I have another confession to make…
I am a dyslexic writer.
Thanks to Spellcheck and Google Chrome that is not as big an obstacle as it once was. But dyslexia was a bigger deal when I was in school, though that word was just coming into vogue. I was ‘slow.’ In fact, I did not learn to read until I was ten.
Back in those days, they segregated students based on abilities. The white group (layers of hidden racist agenda?) were the ‘smart’ or ‘gifted’ children. (Come to think, there was not a dark face in that whole class.) The blues were the ‘normal’ kids. Then you had us, reds. ‘Slow’ or not academically inclined were the only labels we got back then. Occasionally, troublemakers.
Then, we got a young student teacher. She was learning about this ‘new thing’ called dyslexia. Our teacher had her take a few of us into the cafeteria and work one-on-one with us. I don’t remember much of that time, except she gave up trying to teach me phonics. I learned to read by memorizing words. A few at a time. But by the end of that year, I was reading so well that I was ‘promoted’ out of the red classroom – into the whites.
Yes, I was always intelligent. It was simply that school based everything on one skill – the ability to read. Sadly, almost half-a-century later, they still do.
My struggles with dyslexia did not end then, of course. Every single report card that I took home had a ‘D’ in spelling. And until Spellcheck that was still a struggle. Honestly, even now I get caught out once a week or so. I want to use some ‘fifty-cent’ word as I call them. But I cannot spell it. Google Chrome is a fair bit better at recognizing my misspellings than Spellcheck. But even then there is always that one word that I cannot even get close enough at the spelling for it to recognize. So, I end up using another word instead.
The other way that my dyslexia continues to plague me is learning another language. In high school, I took four years of Latin. Why? Because it was the only language that I could learn without having to speak or understand it. I have tried others, French, German, and Spanish, but hearing the different sounds always holds me back. A couple of months ago, I singed up at Dualingo to learn Irish/Gaelic. Eventually, I gave up. I just could not understand the sounds. And forget speaking it.
My two oldest children also struggled to read. But like me around the age of ten, things just clicked. And they too became ferocious readers. There is strong evidence for a genetic link to dyslexia. So, when I began to home educate @PanKwake, I was not surprised to discover that she too struggled with reading. Especially since I had listened to her father read bedtime stories to her as a toddler.
You see dyslexia is not one thing but several. The two most prevalent are phonetic translation issues such as mine and the other is short-to-long-term memory disfunction. For most people learning to read, even phonetically, after seeing and sounding out C-A-T a few dozen times, something clicks in the brain and they no longer need to sound that word out. It becomes a sight word. For those like my ex-husband, that process does not work well. Their reading speed and comprehension are slowed because they have to sound out the same words over and over.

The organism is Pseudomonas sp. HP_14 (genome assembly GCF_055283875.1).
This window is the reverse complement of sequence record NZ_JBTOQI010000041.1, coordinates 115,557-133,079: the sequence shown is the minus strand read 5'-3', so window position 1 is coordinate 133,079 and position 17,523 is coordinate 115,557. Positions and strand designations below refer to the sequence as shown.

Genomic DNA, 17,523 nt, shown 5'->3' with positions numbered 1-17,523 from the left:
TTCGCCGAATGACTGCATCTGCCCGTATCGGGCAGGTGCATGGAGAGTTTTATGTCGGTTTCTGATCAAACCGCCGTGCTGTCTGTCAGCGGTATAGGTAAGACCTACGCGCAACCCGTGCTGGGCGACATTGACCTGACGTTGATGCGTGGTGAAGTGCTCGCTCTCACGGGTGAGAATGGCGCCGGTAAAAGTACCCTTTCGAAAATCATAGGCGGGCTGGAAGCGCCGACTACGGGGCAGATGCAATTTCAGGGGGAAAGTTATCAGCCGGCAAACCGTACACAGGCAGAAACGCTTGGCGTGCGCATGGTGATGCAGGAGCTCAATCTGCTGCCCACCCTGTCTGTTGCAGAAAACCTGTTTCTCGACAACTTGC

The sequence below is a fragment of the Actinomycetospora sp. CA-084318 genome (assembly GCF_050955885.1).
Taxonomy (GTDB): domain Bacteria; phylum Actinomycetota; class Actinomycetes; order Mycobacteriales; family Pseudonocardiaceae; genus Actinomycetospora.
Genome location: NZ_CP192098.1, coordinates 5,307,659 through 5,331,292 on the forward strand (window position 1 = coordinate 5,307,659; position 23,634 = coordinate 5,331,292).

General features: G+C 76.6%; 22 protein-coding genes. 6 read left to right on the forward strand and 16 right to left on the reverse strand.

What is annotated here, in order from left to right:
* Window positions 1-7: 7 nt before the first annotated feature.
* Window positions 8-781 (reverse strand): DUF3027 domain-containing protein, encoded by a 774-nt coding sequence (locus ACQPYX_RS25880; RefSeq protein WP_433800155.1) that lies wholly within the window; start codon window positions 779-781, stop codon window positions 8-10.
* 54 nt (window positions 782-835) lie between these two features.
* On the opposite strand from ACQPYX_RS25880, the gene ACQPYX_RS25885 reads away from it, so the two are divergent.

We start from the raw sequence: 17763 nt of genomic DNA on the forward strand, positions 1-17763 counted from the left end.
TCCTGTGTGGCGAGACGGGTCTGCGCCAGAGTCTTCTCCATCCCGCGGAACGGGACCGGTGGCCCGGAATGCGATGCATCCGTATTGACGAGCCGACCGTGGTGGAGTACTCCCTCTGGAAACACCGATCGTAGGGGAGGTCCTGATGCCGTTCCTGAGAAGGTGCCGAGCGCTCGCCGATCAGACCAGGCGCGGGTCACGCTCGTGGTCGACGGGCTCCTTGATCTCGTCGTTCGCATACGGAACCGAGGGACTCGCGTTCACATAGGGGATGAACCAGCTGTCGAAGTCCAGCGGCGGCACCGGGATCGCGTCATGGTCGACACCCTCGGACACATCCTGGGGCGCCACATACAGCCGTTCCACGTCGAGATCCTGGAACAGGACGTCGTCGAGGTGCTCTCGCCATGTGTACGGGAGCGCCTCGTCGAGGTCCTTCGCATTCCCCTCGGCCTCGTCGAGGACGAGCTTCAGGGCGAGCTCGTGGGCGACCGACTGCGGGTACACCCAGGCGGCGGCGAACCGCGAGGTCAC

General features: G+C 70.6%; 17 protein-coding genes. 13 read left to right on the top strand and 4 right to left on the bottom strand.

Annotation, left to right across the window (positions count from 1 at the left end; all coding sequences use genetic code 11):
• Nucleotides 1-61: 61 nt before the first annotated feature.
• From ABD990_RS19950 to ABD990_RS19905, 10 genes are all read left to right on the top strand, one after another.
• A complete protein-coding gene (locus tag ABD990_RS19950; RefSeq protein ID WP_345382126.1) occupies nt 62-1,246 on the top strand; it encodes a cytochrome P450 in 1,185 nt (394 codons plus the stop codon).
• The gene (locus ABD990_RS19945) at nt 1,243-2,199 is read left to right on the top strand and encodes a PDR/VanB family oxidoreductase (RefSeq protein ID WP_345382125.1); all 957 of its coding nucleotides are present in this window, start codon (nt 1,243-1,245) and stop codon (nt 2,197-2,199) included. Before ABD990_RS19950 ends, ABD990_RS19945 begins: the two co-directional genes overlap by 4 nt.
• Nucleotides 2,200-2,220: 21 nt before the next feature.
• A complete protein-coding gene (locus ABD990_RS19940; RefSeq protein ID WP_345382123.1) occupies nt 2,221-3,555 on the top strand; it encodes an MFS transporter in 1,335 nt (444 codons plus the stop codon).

@PanKwake inherited both forms of dyslexia.
At fifteen, her ‘reading’ is limited to a dozen or so of the most common words from her gaming. Her name, Hi, play, that sort of thing. Frankly, it is hard for even me to accept that may well be the limit of her ‘reading’ ability. Especially since she is so incredibly intelligent in other ways. Her critical thinking and debate skills exceed those many adults. Like her mother, she even has dozens of people (characters) running around in her head, begging to have their stories told.
As her educational facilitators, we have two struggles. One is providing her with the socialization/peopling that her extroverted nature demands. And the other is assessing and accessing the technology necessary to help @PanKwake ‘read.’
But what is reading?
Is it that mere putting together on various sounds into a word? What if like her father that task has been so long and tiring that you don’t comprehend what you ‘read’ two or five minutes ago? Is that reading?
What if you do not recognize and cannot pronounce a new word you come across because you cannot sound it out phonetically? You may even have an idea what it means. Perhaps you even look up in the dictionary to be certain. But you are too insecure to use it in conversation because you might say it wrong? Is that reading?
And these days…with Audible and role play stories on YouTube, is that reading?
Is reading recognizing letters and making them into words? Or is it merely one method of transferring knowledge?
According to Cambridge Dictionary, it is all those things:
the skill or activity of getting information from books
the occasion when something written, especially a work of literature, is spoken to an audience
the way in which you understand something
So, yes, when you listen to a story on Audiobooks, or Wattpad, or even watch one of Aphmau‘s brilliant Minecraft role play stories, you are ‘reading.’
In that way, @PanKwake’s literacy skills have taken a huge leap recently. In her way, she has become as much a ‘ferocious reader’ as me and her older siblings. It is just that instead of paper pages or words on a screen, she uses her ears as the primary sensory organ rather than her eyes.
But she is not alone. Long before Kindle and Audible made listening to stories popular, humans relied on their storytellers for their history, religion, and news. But more about the… History of Reading next time.
Until then, goddess bless you and your family with knowledge and more importantly Wisdom,
Tara and @PanKwake